Gabby Dizon gave advice on what to do with testing feedback when showing a game at Casual Connect USA 2014. “What we found out is that it’s better to listen to the problems not the solutions, because the problems will come up over and over again, and you’ll get many different types of solutions,” he explained. “The solution is really up to you and usually it’s a combination of what you are hearing combined with your own gut feeling and creativity.”
Gabby Dizon started Altitude Games in March 2014 with four other co-founders that he feels are the best developers in the Philippines. As CEO, he handles the business aspects of the company, sets the overall strategy, and makes sure the team is going in the right direction with all the resources needed to get there. He recognizes that they have a tremendous amount of talent in the company, but ultimately, it doesn’t matter how good the game they make is unless they can get people to download and pay for it.
Minimum Viable Product
The most important consideration for Dizon is how fast they can get a minimum viable product of their mobile game out to an audience. He emphasizes, “For a small, self-published developer, this is very important because it gives us a feedback loop without having to go through a traditional publisher. If the players can tell us what they like, we can build it and sell to them without having to go through an intermediary.”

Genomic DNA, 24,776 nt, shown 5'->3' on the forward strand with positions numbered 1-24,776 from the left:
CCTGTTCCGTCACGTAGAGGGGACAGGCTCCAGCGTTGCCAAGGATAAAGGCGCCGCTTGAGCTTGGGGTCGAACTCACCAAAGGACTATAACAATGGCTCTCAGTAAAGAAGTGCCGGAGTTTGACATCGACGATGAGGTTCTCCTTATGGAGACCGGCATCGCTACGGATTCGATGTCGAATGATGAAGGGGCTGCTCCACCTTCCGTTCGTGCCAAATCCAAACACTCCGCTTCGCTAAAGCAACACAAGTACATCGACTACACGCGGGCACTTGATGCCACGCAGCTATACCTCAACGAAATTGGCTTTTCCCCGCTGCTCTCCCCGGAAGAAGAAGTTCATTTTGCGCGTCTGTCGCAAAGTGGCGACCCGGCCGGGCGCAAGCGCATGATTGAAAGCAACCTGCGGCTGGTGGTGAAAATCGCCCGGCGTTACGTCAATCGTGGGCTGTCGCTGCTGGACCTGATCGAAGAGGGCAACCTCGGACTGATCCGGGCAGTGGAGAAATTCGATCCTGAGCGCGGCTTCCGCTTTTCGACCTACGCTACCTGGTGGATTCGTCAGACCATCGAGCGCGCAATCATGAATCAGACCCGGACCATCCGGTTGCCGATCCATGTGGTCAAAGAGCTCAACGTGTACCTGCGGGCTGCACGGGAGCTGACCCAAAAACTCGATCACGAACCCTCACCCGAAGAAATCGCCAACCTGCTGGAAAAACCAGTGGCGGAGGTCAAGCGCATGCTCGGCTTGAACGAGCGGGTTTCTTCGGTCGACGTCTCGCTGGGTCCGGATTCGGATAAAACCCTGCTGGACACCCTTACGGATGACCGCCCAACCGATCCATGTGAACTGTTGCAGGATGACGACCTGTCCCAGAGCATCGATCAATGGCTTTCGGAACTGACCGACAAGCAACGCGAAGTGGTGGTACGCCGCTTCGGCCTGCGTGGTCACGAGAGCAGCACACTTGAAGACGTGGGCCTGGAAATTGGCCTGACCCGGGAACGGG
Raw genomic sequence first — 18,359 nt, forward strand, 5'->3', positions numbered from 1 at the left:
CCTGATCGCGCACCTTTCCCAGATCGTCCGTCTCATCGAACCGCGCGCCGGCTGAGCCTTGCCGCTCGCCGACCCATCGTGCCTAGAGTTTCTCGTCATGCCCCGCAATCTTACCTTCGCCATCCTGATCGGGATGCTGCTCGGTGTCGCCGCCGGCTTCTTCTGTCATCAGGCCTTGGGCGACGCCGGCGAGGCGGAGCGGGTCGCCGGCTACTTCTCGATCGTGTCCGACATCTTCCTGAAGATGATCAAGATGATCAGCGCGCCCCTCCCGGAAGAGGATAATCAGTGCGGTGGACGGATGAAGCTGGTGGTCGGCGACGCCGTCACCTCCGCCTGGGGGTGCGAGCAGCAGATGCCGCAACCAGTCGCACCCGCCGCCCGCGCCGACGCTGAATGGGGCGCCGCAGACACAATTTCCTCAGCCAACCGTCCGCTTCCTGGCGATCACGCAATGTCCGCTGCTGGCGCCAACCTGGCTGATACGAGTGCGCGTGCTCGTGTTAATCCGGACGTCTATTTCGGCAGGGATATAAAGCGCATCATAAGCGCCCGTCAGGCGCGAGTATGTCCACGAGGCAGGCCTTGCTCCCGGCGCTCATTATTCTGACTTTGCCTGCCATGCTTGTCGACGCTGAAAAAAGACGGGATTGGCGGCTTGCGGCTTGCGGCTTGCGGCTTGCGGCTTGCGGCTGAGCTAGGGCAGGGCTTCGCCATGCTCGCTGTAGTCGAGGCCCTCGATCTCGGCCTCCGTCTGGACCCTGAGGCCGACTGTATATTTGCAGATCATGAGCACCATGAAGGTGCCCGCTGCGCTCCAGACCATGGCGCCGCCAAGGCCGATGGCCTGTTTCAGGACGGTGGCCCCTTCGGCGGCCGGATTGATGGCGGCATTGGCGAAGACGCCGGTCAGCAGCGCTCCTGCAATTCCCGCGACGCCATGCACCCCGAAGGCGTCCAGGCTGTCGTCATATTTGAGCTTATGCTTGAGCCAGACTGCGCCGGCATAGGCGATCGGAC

The development philosophy at Altitude Games is to create the MVP by making a very polished demo with the shortest amount of gameplay possible, then releasing it in one market to test the core loop and see if players resonate with it. Most often players either fail to engage with the first iteration of a game or find some fault with it. This procedure gives the company the opportunity to prototype quickly and to get a feel for the marketplace before releasing the game to the worldwide market. Dizon believes, “What kills studios is when they spend a lot of time creating a polished gameplay experience and then release it on the App Store only to find out that the marketplace doesn’t want it or that some of their assumptions in gameplay or level design are flawed, but it is too late to fix it before the game is in beta.”
Another Billion Users Yet To Come
Dizon see a huge impact coming to the games industry as another billion mobile phone users come online during the next decade. The phones will most likely be Android, very inexpensive, and have no way to pay with a credit card. What the industry must consider is how to entertain this vast audience and how to enable them to pay for content.
When Dizon is gaming, he plays almost exclusively on mobile. He does own an Xbox 360 but rarely plays on it and has no plans to purchase any next gen consoles. He plays casual games like endless runners and puzzle games on his Android phone and more core games like Hearthstone and Battleheart Legacy on iPad. He used to be a huge PC gamer, but now plays only two or three of the best games each year.
He enjoys free-to-play and is willing to spend up to $30 on a game he really likes. He says, “I don’t like being nickel and dimed by energy systems in free-to-play, but I don’t mind paying in a game that respects the player and has a really fun core loop. I’ve spent a lot of money on games like Pocket Planes, Jetpack Joyride, and Hearthstone.”
When he steps away from gaming for a bit, Dizon spends his free time involved in martial arts. He started out with boxing and has competed in a boxing event. Two years ago, he started training in Brazilian jiu-jitsu and is now a blue belt.
Catherine Quinton is a staff writer for www.gamesauce.org. Catherine loves her hobby farm, long walks in the country and reading great novels.